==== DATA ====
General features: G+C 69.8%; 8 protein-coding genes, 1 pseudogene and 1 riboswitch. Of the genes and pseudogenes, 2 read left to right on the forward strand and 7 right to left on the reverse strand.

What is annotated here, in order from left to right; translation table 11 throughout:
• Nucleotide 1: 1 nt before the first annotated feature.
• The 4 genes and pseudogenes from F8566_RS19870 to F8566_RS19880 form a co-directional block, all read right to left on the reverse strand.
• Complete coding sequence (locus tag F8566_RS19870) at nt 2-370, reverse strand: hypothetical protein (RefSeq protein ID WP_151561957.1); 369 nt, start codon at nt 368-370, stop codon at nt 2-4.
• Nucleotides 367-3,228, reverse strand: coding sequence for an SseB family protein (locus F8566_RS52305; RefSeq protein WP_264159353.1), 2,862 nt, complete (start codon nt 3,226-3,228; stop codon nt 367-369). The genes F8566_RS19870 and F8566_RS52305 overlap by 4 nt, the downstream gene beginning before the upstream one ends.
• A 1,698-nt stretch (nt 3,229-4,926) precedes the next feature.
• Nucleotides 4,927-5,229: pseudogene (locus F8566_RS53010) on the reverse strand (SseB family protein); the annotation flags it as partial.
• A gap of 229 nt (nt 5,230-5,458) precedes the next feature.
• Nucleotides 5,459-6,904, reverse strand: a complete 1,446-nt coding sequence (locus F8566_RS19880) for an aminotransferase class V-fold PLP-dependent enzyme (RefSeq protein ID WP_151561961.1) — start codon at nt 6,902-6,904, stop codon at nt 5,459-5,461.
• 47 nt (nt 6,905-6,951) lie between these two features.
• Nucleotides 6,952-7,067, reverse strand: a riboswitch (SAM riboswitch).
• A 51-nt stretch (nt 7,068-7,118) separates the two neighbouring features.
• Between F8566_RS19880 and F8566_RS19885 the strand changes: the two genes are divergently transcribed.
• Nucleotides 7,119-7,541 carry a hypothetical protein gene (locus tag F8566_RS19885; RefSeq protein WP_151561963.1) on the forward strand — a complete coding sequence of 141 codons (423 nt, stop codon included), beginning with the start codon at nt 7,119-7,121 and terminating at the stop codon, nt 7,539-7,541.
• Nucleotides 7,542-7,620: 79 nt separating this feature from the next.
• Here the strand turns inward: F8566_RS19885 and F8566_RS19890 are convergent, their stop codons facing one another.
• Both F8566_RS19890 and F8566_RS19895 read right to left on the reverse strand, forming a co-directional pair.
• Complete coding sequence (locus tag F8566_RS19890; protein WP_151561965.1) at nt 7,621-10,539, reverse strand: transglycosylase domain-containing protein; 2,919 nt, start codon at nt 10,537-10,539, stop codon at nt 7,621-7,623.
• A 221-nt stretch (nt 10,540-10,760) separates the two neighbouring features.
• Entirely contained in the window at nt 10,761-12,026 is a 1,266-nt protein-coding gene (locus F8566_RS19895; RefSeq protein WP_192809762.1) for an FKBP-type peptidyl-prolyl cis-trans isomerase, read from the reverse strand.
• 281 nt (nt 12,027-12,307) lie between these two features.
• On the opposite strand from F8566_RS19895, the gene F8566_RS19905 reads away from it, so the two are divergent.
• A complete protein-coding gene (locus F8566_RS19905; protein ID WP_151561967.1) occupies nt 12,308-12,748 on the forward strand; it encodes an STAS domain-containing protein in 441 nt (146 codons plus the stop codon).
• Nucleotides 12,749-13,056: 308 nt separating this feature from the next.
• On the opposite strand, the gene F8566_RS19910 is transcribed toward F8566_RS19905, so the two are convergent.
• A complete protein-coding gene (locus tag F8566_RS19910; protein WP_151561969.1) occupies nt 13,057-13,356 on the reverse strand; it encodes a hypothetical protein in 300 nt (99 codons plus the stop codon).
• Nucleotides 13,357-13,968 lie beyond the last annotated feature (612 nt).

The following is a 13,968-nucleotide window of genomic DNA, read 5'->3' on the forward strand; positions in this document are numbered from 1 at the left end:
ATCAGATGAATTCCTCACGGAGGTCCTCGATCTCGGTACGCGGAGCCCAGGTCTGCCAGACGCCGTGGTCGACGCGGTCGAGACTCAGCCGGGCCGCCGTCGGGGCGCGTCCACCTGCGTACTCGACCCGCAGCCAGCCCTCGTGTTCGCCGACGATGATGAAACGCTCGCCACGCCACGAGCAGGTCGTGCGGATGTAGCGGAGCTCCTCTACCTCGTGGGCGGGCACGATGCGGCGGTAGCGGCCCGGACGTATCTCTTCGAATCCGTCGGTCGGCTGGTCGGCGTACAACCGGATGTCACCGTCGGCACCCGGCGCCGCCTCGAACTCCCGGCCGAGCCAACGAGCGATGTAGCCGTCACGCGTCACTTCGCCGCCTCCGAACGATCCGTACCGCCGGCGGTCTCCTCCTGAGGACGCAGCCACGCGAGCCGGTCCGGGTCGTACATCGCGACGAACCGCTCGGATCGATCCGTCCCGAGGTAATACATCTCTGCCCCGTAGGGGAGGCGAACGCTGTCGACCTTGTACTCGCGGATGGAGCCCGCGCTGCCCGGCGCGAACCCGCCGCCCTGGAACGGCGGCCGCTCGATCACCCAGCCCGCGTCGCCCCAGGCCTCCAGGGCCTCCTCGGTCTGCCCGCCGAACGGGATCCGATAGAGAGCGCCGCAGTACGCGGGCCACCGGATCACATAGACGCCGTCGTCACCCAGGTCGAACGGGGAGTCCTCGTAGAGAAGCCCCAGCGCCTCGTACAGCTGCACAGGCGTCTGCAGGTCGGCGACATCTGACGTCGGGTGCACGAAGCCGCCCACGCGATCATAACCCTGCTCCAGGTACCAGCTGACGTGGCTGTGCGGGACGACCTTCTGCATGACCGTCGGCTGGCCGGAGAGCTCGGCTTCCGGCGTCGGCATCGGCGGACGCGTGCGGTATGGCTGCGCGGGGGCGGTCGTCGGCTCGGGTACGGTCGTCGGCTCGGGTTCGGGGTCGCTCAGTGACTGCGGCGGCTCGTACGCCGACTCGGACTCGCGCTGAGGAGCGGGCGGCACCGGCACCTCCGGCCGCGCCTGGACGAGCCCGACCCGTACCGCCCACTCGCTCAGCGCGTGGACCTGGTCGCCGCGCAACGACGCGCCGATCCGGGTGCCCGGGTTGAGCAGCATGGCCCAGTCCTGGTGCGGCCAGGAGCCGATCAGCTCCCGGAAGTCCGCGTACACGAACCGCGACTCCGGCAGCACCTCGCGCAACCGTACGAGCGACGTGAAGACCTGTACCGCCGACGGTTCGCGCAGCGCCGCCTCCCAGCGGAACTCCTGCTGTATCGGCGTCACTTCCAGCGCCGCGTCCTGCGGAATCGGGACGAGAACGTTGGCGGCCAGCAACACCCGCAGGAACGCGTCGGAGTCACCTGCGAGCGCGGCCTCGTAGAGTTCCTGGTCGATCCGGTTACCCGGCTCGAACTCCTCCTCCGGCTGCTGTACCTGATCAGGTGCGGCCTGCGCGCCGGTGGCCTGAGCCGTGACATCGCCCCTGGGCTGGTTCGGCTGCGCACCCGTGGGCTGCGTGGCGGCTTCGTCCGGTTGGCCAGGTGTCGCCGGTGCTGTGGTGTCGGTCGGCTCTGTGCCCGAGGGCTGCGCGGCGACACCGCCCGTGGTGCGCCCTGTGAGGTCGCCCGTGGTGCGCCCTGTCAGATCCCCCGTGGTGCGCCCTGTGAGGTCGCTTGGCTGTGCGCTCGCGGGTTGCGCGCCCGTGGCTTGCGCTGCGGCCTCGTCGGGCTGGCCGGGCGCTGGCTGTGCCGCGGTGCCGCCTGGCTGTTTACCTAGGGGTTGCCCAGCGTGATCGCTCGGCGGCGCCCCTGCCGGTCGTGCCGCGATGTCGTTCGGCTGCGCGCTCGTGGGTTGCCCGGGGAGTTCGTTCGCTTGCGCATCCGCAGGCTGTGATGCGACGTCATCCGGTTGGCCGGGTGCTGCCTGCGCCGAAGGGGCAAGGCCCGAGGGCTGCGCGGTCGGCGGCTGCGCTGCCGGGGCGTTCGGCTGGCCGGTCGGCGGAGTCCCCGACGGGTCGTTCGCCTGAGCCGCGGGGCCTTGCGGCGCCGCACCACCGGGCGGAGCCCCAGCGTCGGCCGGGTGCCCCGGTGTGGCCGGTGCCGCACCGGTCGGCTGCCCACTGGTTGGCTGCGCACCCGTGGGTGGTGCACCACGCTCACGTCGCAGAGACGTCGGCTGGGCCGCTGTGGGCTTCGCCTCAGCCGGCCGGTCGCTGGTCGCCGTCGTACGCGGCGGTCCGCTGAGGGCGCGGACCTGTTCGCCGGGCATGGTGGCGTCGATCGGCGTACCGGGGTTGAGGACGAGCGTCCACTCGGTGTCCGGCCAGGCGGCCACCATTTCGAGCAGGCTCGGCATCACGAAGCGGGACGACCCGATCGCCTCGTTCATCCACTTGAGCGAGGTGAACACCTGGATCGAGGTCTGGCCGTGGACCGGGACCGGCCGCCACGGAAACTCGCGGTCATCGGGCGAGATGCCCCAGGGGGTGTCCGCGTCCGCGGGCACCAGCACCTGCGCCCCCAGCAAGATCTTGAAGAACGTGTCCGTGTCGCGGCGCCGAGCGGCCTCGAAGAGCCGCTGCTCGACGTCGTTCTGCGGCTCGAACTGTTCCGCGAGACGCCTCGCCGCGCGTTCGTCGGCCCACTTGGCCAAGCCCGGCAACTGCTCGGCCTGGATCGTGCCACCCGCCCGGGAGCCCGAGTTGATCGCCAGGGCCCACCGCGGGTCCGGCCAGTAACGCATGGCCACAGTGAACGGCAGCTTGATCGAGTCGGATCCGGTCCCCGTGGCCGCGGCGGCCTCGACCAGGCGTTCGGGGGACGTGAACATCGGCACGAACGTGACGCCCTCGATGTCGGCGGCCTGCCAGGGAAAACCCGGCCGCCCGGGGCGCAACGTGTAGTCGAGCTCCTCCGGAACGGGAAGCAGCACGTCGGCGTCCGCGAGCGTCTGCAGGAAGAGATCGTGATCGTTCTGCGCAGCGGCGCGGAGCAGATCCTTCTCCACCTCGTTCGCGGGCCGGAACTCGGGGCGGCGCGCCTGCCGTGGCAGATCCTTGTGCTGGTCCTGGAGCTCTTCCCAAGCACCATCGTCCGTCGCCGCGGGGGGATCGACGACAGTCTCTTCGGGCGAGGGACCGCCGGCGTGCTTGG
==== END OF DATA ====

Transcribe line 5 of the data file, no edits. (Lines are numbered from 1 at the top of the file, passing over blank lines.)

• Complete coding sequence (locus tag F8566_RS19870) at nt 2-370, reverse strand: hypothetical protein (RefSeq protein ID WP_151561957.1); 369 nt, start codon at nt 368-370, stop codon at nt 2-4.